- seek authorisation from the EU authorities to take steps to avoid US secondary sanction risks;
- seek authorisation from the US authorities to conduct activities that would otherwise be targeted by US secondary sanctions; or
- assess the risks of US secondary sanctions against the risks of the EU Blocking Regulation, which may provide certain protections in the EU but not in the United States.
An EU company should also consider the reputational harm that could potentially result from any chosen course of action.
How has the US reacted?
The United States does not appear at this stage to have publicly, formally responded to the EU Blocking Regulation. US government officials, including recently-appointed US Secretary of State Mike Pompeo, have nevertheless continued to express a hardline view on Iran and have called on European allies to support the US efforts to apply pressure on Iran. It is not clear at this time whether the EU Blocking Regulation will have any impact on the United States’ planned re-imposition of secondary sanctions on Iran.
What US secondary sanctions penalties could be imposed on EU companies that decide to ignore the re-imposition of US secondary sanctions?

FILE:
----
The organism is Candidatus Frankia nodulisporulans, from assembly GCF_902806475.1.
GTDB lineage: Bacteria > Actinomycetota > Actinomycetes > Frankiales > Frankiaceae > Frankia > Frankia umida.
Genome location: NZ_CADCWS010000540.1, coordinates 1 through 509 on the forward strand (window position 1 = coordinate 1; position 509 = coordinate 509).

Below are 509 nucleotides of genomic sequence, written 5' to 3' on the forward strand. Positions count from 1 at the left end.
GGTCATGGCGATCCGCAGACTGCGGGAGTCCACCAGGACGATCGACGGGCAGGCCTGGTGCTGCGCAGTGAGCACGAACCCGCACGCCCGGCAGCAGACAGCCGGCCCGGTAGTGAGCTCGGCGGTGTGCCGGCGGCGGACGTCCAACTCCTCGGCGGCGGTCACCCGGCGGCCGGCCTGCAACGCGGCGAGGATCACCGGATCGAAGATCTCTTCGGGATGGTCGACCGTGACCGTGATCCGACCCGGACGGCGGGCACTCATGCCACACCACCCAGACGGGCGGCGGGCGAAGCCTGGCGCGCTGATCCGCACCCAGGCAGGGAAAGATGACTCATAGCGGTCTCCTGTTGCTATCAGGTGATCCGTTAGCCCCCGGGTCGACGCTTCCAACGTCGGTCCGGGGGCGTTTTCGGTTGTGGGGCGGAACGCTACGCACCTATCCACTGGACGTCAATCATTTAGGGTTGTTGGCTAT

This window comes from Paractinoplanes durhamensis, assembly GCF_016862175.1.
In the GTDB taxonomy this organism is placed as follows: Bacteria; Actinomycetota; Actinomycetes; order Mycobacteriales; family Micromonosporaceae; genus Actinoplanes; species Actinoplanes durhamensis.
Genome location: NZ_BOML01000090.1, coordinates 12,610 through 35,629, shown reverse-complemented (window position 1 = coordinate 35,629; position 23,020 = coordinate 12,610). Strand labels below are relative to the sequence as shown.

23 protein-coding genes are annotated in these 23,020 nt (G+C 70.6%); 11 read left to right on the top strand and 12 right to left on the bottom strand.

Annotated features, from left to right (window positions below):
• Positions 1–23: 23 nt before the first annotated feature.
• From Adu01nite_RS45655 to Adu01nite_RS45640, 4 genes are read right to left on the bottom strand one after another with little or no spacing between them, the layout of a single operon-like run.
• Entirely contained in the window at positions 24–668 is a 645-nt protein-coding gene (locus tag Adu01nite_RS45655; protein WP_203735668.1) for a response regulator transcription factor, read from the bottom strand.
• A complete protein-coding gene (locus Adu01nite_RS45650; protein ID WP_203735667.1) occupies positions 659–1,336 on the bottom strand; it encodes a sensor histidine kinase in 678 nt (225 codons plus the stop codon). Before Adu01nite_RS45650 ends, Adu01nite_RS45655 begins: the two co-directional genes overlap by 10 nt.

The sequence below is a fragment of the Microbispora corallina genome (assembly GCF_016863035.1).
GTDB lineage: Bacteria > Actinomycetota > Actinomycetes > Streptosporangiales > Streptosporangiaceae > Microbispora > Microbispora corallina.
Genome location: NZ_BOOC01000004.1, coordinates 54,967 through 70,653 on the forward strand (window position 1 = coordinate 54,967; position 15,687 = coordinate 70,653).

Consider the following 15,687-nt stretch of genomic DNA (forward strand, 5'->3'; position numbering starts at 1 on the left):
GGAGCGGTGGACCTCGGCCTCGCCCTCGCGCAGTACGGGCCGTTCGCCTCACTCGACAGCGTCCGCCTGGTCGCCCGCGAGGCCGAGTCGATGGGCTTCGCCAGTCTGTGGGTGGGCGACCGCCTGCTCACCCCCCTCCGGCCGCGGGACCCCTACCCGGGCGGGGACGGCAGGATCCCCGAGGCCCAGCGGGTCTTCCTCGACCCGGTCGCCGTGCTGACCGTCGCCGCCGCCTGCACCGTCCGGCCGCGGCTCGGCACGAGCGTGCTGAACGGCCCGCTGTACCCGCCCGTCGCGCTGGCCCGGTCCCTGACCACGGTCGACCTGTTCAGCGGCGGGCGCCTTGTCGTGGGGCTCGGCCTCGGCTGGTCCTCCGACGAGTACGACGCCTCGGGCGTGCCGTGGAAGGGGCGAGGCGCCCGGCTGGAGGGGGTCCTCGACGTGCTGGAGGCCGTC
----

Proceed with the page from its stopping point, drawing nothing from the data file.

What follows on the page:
Once the United States re-imposes a particular secondary sanction related to Iran, the US government will be authorized to impose a variety of sanctions penalties, up to and including being added to the List of Specially Designated Nationals and Blocked Persons (SDN list), on any EU or other non-US person who is (i) determined to have knowingly facilitated certain significant transactions for or on behalf of, or otherwise provided material support to, Iranians on the SDN list; or (ii) determined to be conducting certain activities that are targeted by US secondary sanctions. US secondary sanctions penalties typically result in restrictions on dealings related to the United States, including exclusion from the US financial system or the loss of US correspondent banking account rights, but generally do not include fines or monetary penalties.
For EU companies that have been conducting, or were considering, Iran-related business under the JCPOA’s sanctions relief, the announcement that the EU intends to apply the EU Blocking Regulation to re-imposed US secondary sanctions adds an additional layer of complexity, with potentially conflicting EU blocking and US sanctions compliance obligations. Now would be a good time for such companies to review their Iran-related business strategy and assess the legal and practical aspects of maintaining or terminating Iran-related business activities.